Although the North Central Superpave Center at Purdue is still under development, its staff has identified some of the key research issues, which include use of reclaimed asphalt pavement (RAP) in Superpave mixes, and the use of fine aggregate angularity requirements and use of locally available materials in Superpave mixes. Although it will not become a routine mix design lab, the North Central Center plans to work with surrounding states in its region to do mix designs for experimental or pilot projects.
"Training of local engineers and technicians will be an important part of the North Central Center's mission," says Rebecca McDaniel, Technical Director for the Center. "In fact, we have already given one pilot mix design course to a contractor's staff and have scheduled two more mix design and one binder course that will be open to all. We are making presentations to city and county employees, and also plant to offer a course for consultants who will be designing Superpave projects."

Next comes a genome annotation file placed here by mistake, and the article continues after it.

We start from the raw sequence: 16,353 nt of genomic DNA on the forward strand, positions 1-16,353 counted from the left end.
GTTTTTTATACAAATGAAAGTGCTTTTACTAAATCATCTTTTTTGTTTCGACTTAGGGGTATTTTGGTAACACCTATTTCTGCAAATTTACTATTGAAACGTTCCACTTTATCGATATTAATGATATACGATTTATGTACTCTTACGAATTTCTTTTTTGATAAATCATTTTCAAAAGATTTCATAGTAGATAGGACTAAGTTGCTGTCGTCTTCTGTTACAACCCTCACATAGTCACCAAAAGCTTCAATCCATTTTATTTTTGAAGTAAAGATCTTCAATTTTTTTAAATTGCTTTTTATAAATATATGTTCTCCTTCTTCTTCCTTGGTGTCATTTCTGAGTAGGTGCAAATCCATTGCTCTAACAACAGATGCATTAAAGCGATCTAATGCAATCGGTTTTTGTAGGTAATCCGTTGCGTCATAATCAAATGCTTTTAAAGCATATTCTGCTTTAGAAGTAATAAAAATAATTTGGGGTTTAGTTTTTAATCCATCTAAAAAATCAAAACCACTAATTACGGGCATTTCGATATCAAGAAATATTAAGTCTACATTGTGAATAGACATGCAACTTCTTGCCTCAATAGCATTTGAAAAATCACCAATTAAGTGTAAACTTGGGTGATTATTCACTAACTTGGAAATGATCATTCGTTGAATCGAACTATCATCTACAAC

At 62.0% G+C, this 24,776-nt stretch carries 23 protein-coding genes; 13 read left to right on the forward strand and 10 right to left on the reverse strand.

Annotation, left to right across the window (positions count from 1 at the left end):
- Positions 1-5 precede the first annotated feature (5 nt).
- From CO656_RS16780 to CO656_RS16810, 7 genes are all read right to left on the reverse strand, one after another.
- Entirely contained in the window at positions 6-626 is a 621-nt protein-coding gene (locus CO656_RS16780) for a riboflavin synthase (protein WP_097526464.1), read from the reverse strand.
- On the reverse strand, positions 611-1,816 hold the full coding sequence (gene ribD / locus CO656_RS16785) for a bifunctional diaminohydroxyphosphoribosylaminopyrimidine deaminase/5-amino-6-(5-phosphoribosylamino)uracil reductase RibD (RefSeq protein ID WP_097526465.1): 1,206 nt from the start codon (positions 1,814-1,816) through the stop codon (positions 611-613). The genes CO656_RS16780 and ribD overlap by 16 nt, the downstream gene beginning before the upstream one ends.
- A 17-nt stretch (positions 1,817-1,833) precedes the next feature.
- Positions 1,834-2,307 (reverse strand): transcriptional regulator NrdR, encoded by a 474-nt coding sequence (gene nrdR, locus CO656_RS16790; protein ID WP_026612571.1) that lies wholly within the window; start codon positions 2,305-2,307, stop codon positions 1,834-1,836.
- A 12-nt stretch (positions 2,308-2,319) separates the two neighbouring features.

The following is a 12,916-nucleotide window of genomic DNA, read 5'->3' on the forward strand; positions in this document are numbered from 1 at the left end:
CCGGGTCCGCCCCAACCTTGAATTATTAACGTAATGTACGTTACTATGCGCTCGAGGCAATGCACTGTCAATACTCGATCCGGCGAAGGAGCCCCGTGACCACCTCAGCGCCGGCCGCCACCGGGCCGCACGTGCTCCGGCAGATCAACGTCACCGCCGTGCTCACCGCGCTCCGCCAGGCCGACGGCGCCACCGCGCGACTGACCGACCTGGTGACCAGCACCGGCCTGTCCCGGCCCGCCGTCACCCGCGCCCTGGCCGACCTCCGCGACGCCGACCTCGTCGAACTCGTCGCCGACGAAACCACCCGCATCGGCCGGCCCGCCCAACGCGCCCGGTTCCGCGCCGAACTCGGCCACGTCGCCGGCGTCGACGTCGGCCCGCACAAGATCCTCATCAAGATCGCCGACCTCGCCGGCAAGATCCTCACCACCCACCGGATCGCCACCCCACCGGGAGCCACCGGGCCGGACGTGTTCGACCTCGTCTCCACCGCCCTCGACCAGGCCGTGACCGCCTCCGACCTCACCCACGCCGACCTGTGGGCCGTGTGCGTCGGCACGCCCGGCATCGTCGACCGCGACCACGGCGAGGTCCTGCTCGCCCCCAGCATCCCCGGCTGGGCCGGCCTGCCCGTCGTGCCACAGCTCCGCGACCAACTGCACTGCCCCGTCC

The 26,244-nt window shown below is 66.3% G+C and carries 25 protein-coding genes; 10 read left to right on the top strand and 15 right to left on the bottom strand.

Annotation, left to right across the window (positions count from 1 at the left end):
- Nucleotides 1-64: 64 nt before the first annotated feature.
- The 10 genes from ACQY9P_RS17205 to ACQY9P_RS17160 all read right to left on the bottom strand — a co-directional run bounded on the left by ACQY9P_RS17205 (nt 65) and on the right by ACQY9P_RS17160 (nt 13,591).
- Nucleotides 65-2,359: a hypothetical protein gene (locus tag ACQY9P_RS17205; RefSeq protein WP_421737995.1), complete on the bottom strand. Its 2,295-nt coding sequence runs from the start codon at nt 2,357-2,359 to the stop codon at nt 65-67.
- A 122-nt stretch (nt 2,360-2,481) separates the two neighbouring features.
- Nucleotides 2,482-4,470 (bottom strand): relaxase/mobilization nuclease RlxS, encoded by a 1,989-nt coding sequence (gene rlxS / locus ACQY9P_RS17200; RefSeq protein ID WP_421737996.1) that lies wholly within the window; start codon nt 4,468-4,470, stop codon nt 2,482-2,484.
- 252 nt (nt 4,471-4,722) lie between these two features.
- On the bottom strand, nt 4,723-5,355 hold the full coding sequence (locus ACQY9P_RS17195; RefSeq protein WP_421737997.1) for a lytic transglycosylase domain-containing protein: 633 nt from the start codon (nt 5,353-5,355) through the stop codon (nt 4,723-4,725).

FHWA is the Principle source of Superpave information to the Regional Centers, but it uses the Asphalt Institute to disseminate this information to the Regional Centers and to the highway industry directly. "The Institute has already been a big help in providing training, technical information and advice, as well as reports manuals, and course materials for our use," says McDaniel. "The North Central Center looks forward to working closely with FHWA, the Asphalt Institute, the states and the other Regional Centers to implement and advance Superpave technology."
The South Central Superpave Center will emphasize the Superpave Shear Tester in some of its work. One of its objectives will be to investigate whether the Shear Tester can be simplified without sacrificing utility.
The South Central Superpave Center also plans to provide various levels of training for State DOTs the asphalt industry, and university staff, says Bob McGennis the Project Manager for the Center. "We hope to form partnerships with other groups such as the other Centers, FHWA, and Asphalt Institute to provide training. We have already worked with the North Central Superpave Center to provide training in Indiana and in the near future, we will partner with the Western Regional Superpave Center to train Wyoming DOT personnel."